Light isn’t something you can hold. You can’t touch it or feel it—it lacks physicality yet bears a presence. To take pleasing pictures, you need to start treating light as the subject, a shape-shifting object with the power to make or break the ambience. What’s stirring in one moment can leave no impact on the next. The bland can become beautiful, and the beautiful, bland. Aesthetic light can draw out depth and detail in colours and textures, drawing the eye to a particular point. This is where photography can be a work of patience because light can constantly change. Despite the infinite variations, light can be distilled into two core categories: hard and soft. Both influence the atmosphere of your photography, the feeling created in the space. Let’s explore how to deal with each.
Typically emanating from one direction, bright midday sunshine, for example, broadly defines hard light. Because of its severity, we can attribute high contrast to hard light. Utilise this intensity and capture something unexpected. Project the focus of your image where everything in the hard light becomes a highlight, so all else stays in the dark. Such a contrasting technique may leave part of the image glaring and a little abstract but not necessarily lacking harmony. A simplified composition through the adjustment of shadows can conceal unwanted detail, which leads the viewer to the stark highlights. Namely, effective use of strong, harsh shadows heighten the shapes in your image and accentuate the lines and angles. In total, they add character, bring out the decisiveness to a razor-sharp detail, and emphasise the three-dimensional to a heightened dramatisation.
Unlike hard light, soft or “flat” light isn’t dark or full of depth and drama, although it can be equally captivating. Its lack of intensity gently softens the image through a more consistent quality. Soft light has a low contrast, which tends to create a reflective and kinder mood— meditative even. Such uniformity means your composition has to steer the viewer to a certain point in the photograph by itself to tell its own compelling story. To help soften the light, diffuse it with clouds or mist, and as mentioned above, stay away from intense, directional light, including a headlight, spotlight, or flashlight.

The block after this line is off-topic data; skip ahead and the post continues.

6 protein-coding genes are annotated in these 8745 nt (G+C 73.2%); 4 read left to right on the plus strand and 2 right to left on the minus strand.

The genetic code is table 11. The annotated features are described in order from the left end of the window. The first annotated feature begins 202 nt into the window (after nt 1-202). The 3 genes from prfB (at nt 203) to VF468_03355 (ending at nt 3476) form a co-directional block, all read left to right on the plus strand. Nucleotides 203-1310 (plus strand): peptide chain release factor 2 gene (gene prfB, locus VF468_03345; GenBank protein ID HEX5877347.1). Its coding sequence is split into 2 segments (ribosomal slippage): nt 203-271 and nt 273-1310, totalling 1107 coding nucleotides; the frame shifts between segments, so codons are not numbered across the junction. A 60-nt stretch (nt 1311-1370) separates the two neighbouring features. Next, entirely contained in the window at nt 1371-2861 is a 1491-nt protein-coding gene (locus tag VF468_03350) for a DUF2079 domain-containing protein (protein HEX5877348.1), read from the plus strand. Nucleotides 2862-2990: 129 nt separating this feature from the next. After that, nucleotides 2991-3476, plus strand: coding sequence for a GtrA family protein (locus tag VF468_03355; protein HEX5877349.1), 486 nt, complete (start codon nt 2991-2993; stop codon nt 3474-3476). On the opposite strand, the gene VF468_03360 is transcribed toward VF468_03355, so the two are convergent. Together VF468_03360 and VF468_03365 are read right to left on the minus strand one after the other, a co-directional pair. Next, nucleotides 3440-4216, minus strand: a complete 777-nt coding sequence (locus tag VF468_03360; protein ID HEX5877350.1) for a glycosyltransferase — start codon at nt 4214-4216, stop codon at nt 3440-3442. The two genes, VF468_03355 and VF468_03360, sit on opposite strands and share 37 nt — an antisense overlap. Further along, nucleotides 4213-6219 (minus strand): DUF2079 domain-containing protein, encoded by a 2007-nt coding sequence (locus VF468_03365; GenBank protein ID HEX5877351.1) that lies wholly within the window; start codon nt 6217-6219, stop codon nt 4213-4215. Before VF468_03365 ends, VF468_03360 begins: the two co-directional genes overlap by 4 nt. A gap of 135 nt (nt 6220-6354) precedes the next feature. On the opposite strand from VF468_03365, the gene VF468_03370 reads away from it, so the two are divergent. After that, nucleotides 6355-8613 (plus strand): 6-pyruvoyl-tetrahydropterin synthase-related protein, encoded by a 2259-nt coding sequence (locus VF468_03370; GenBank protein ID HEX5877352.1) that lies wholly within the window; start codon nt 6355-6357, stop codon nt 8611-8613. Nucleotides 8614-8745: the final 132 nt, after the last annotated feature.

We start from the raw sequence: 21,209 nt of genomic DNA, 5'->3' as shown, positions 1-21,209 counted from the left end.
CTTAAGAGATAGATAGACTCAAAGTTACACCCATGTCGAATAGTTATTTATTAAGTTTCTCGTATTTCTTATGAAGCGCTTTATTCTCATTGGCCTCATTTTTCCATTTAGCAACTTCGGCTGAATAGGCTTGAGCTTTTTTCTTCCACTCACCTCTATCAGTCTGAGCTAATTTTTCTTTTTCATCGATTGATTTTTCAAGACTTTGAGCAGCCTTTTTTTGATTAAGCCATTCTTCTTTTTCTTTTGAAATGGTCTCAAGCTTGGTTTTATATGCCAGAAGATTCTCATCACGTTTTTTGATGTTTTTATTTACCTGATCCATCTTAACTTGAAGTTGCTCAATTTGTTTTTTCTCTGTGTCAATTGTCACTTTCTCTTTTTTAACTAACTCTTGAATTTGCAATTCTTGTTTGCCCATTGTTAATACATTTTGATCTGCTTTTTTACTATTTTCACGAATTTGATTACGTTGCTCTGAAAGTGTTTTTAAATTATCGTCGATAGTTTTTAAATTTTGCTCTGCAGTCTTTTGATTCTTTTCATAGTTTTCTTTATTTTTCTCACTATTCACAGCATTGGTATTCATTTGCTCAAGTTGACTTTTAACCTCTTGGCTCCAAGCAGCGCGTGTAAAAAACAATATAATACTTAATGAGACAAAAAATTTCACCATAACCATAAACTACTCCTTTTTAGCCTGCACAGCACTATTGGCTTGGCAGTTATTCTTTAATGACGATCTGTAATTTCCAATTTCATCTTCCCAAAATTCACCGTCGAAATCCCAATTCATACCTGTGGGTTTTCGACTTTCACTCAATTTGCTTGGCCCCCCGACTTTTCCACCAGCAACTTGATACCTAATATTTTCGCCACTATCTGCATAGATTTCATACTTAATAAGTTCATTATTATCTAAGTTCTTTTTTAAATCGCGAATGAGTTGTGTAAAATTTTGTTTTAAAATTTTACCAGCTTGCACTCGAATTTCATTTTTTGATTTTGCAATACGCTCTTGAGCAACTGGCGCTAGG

How Do I fix My Photos From Coming Out Too Light or Too Dark?
On your camera, click the ‘+/-‘ exposure compensation button and turn the control dial. Adjust the meter’s evaluation of the scene. Measured in stops, the camera’s exposure level scale is visible in the viewfinder and digital screen, which is your steer to correcting it. The indicator in the centre of the scale denotes the right exposure, corresponding to the exposure meter. As you swivel the control dial, a marker moves up and down the scale. When it inches towards the positive end of the scale, the image becomes brighter. Oppositely rotate the dial, and the marker moves towards the negative end, thus darkening your image. If you prefer using the viewfinder, you won’t see this change happening to the picture. That said, the effects of exposure compensation are reflected in electronic viewfinders and live view. The amount of compensation you wish to apply depends on the type of metering being used, the lighting, and the subject’s tone.
How Do I Avoid Ground That’s Too Dark or Too Bright a Sky in My Landscape Shots?
Typically, wan skies are brighter than the land, so the sky will pale into insignificance if the ground is correctly exposed—mainly because the dynamic range of the scene is wider than what the sensor can encapsulate in one shot. A simple solution is to add a neutral density graduated filter to balance the exposure. Shoot in manual and raw, and you’ll likely recover lost detail in the sky. Slightly under-expose the scene to maintain highlight detail.
Based on the above hints and tips, play around with light and vary the harshness or softness of it until you get what you’re aspiring towards. Have fun in making a bold statement with hard light, or get creative with a subtle understatement of gentleness.
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